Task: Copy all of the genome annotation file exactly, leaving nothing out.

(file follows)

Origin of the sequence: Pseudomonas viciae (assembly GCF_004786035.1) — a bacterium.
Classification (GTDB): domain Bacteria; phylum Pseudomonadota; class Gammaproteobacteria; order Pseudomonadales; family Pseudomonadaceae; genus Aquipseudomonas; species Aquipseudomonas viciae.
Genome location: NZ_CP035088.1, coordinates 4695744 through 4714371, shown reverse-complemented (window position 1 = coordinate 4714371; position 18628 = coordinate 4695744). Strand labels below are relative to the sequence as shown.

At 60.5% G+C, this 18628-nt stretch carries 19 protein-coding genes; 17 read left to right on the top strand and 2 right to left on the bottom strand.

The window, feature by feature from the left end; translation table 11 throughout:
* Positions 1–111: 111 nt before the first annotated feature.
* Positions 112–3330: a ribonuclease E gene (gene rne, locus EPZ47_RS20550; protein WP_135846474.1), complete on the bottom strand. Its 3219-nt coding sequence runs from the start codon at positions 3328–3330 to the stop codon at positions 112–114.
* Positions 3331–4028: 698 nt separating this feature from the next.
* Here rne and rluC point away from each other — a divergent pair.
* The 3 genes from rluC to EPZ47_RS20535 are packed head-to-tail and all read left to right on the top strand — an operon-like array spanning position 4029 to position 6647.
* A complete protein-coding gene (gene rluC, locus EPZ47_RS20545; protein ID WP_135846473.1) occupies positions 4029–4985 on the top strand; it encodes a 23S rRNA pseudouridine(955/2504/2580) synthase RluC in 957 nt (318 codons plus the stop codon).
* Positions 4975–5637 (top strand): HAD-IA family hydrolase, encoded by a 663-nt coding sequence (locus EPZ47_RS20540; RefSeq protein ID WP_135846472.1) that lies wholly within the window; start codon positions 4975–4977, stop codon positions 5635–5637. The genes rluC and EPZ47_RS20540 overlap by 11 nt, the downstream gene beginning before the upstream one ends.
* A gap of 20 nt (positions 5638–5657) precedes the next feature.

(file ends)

Origin of the sequence: Pseudomonas viciae (assembly GCF_004786035.1) — a bacterium.
Classification (GTDB): domain Bacteria; phylum Pseudomonadota; class Gammaproteobacteria; order Pseudomonadales; family Pseudomonadaceae; genus Aquipseudomonas; species Aquipseudomonas viciae.
Genome location: NZ_CP035088.1, coordinates 4695744 through 4714371, shown reverse-complemented (window position 1 = coordinate 4714371; position 18628 = coordinate 4695744). Strand labels below are relative to the sequence as shown.

At 60.5% G+C, this 18628-nt stretch carries 19 protein-coding genes; 17 read left to right on the top strand and 2 right to left on the bottom strand.

The window, feature by feature from the left end; translation table 11 throughout:
* Positions 1–111: 111 nt before the first annotated feature.
* Positions 112–3330: a ribonuclease E gene (gene rne, locus EPZ47_RS20550; protein WP_135846474.1), complete on the bottom strand. Its 3219-nt coding sequence runs from the start codon at positions 3328–3330 to the stop codon at positions 112–114.
* Positions 3331–4028: 698 nt separating this feature from the next.
* Here rne and rluC point away from each other — a divergent pair.
* The 3 genes from rluC to EPZ47_RS20535 are packed head-to-tail and all read left to right on the top strand — an operon-like array spanning position 4029 to position 6647.
* A complete protein-coding gene (gene rluC, locus EPZ47_RS20545; protein ID WP_135846473.1) occupies positions 4029–4985 on the top strand; it encodes a 23S rRNA pseudouridine(955/2504/2580) synthase RluC in 957 nt (318 codons plus the stop codon).
* Positions 4975–5637 (top strand): HAD-IA family hydrolase, encoded by a 663-nt coding sequence (locus EPZ47_RS20540; RefSeq protein ID WP_135846472.1) that lies wholly within the window; start codon positions 4975–4977, stop codon positions 5635–5637. The genes rluC and EPZ47_RS20540 overlap by 11 nt, the downstream gene beginning before the upstream one ends.
* A gap of 20 nt (positions 5638–5657) precedes the next feature.